The students in “The Lesson” by Toni Cade Bambara are enchained by their ignorance, in not needy to diversify their alive and apperception how the affluent last, equitable like the Prisoners in “The Allegory of the Cave” by Plato who are physically chained to the estate only being powerful to see what is in front of them. In the two readings, the authors search and take apart the problem that relations have in not face ready for their worst and not wanting to turn their living to the reform.
In the history of “The Lesson” the students are taken out of their sense of comfort, just as the person who got to pilled out of there cave in “The Allegory of the Cave. ” The students in “The Lesson” are repugnant to leaving their insignificant scope of the world just as the frank parson who was once binding in “The Allegory of the Cave”. The fundamental premise of Plato’s Allegory of the den is to depict the character of the human being, where unwavering real world is hidden, false likeness and intelligence are remark as reality.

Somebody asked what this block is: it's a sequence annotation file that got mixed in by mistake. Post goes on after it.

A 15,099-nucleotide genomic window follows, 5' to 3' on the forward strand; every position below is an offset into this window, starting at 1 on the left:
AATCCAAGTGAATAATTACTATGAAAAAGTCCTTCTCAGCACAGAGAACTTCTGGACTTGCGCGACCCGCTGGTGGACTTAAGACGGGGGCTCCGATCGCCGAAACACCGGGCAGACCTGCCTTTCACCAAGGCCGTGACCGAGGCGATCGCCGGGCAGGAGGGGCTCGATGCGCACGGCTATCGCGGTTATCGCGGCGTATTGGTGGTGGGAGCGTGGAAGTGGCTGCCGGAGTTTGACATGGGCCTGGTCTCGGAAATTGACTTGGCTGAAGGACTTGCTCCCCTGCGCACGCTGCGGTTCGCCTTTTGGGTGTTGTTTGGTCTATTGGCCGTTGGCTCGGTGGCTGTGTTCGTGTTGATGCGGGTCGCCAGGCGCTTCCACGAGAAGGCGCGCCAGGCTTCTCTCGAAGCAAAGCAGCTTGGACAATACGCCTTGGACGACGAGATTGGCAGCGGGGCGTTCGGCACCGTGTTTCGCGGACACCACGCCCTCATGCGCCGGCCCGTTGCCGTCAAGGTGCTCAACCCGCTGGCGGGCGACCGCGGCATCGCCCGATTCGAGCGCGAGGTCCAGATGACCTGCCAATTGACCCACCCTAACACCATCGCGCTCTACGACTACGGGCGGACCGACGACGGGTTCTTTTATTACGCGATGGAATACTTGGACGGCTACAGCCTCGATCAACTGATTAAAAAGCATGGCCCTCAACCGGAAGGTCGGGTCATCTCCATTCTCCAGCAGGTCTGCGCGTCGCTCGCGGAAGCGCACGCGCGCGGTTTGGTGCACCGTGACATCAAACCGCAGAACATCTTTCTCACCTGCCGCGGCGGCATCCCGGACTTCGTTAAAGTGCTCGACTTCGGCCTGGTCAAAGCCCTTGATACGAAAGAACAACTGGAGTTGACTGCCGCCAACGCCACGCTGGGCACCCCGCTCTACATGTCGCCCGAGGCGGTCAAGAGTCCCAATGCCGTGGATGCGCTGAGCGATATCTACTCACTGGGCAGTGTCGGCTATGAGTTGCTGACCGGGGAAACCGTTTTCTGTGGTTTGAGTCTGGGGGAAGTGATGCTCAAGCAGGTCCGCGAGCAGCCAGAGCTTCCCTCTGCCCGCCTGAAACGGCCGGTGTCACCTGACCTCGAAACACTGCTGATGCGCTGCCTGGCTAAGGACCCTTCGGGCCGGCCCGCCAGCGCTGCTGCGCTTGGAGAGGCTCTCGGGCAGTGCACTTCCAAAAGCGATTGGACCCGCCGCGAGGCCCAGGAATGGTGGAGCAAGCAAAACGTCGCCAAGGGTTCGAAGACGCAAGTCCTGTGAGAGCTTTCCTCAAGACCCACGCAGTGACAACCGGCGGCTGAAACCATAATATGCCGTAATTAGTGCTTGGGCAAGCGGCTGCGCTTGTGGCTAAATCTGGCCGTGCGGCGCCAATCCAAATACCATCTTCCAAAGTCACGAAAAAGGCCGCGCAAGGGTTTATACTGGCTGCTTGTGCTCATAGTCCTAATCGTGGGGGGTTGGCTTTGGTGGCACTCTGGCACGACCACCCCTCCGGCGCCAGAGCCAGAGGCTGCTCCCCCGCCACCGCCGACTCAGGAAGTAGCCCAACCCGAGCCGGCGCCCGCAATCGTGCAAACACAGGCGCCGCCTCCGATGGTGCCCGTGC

In “The lesson” the students did not wish to go on this field trip with Miss Moore they would “rather go to the pool or to a show where it is cool. ” they did not indigence to go out of their vicinage, normal preference a walk member would not want to leave his small lake where he is valiant and go into a bigger pond were they have no superintendence over what goes on in the range, which is also comparison to “the prisoner who is discharge and disabused of their error”. who at first, when any of them is stolen and compelled all of a sudden to be up and … ook towards the light… and dredge up a steep and rugged inclination and held strong until he is forced into the person of the sun, in “the emblem of the grot. ”
When the students get to where they are going, they are amazement by what they see, just as the captive is amazed by the sight of the skylight exhibition of the light. The Students are also terrify by being out of there element being in a rich person’s toy store, F. A. O Schwartz. Just as the prisoner would be frightened by the light of the Sun and would not want to go out of his comfort zone, of the cave.